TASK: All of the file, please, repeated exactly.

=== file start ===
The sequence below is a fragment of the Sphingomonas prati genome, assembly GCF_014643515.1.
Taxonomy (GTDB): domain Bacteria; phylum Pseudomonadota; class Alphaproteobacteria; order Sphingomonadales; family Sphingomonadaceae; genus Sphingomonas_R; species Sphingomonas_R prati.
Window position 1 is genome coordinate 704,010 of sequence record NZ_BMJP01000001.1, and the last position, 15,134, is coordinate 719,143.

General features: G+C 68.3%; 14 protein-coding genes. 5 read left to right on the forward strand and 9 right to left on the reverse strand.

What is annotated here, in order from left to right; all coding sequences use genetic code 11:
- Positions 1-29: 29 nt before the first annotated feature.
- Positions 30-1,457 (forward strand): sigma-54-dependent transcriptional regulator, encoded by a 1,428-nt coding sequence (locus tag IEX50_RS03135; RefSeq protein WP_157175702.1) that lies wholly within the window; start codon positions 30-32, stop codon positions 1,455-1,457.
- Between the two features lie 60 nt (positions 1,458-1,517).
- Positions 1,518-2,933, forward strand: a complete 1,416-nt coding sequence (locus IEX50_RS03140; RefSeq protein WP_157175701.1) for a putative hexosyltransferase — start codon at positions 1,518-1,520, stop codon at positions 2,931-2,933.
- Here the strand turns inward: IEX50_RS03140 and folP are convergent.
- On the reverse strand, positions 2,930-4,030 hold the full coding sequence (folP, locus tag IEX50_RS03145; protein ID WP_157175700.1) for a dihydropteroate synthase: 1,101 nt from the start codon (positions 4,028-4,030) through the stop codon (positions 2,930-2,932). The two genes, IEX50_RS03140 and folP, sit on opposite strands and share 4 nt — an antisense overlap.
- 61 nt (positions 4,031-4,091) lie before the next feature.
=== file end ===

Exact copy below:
The sequence below is a fragment of the Sphingomonas prati genome, assembly GCF_014643515.1.
Taxonomy (GTDB): domain Bacteria; phylum Pseudomonadota; class Alphaproteobacteria; order Sphingomonadales; family Sphingomonadaceae; genus Sphingomonas_R; species Sphingomonas_R prati.
Window position 1 is genome coordinate 704,010 of sequence record NZ_BMJP01000001.1, and the last position, 15,134, is coordinate 719,143.

General features: G+C 68.3%; 14 protein-coding genes. 5 read left to right on the forward strand and 9 right to left on the reverse strand.

What is annotated here, in order from left to right; all coding sequences use genetic code 11:
- Positions 1-29: 29 nt before the first annotated feature.
- Positions 30-1,457 (forward strand): sigma-54-dependent transcriptional regulator, encoded by a 1,428-nt coding sequence (locus tag IEX50_RS03135; RefSeq protein WP_157175702.1) that lies wholly within the window; start codon positions 30-32, stop codon positions 1,455-1,457.
- Between the two features lie 60 nt (positions 1,458-1,517).
- Positions 1,518-2,933, forward strand: a complete 1,416-nt coding sequence (locus IEX50_RS03140; RefSeq protein WP_157175701.1) for a putative hexosyltransferase — start codon at positions 1,518-1,520, stop codon at positions 2,931-2,933.
- Here the strand turns inward: IEX50_RS03140 and folP are convergent.
- On the reverse strand, positions 2,930-4,030 hold the full coding sequence (folP, locus tag IEX50_RS03145; protein ID WP_157175700.1) for a dihydropteroate synthase: 1,101 nt from the start codon (positions 4,028-4,030) through the stop codon (positions 2,930-2,932). The two genes, IEX50_RS03140 and folP, sit on opposite strands and share 4 nt — an antisense overlap.
- 61 nt (positions 4,031-4,091) lie before the next feature.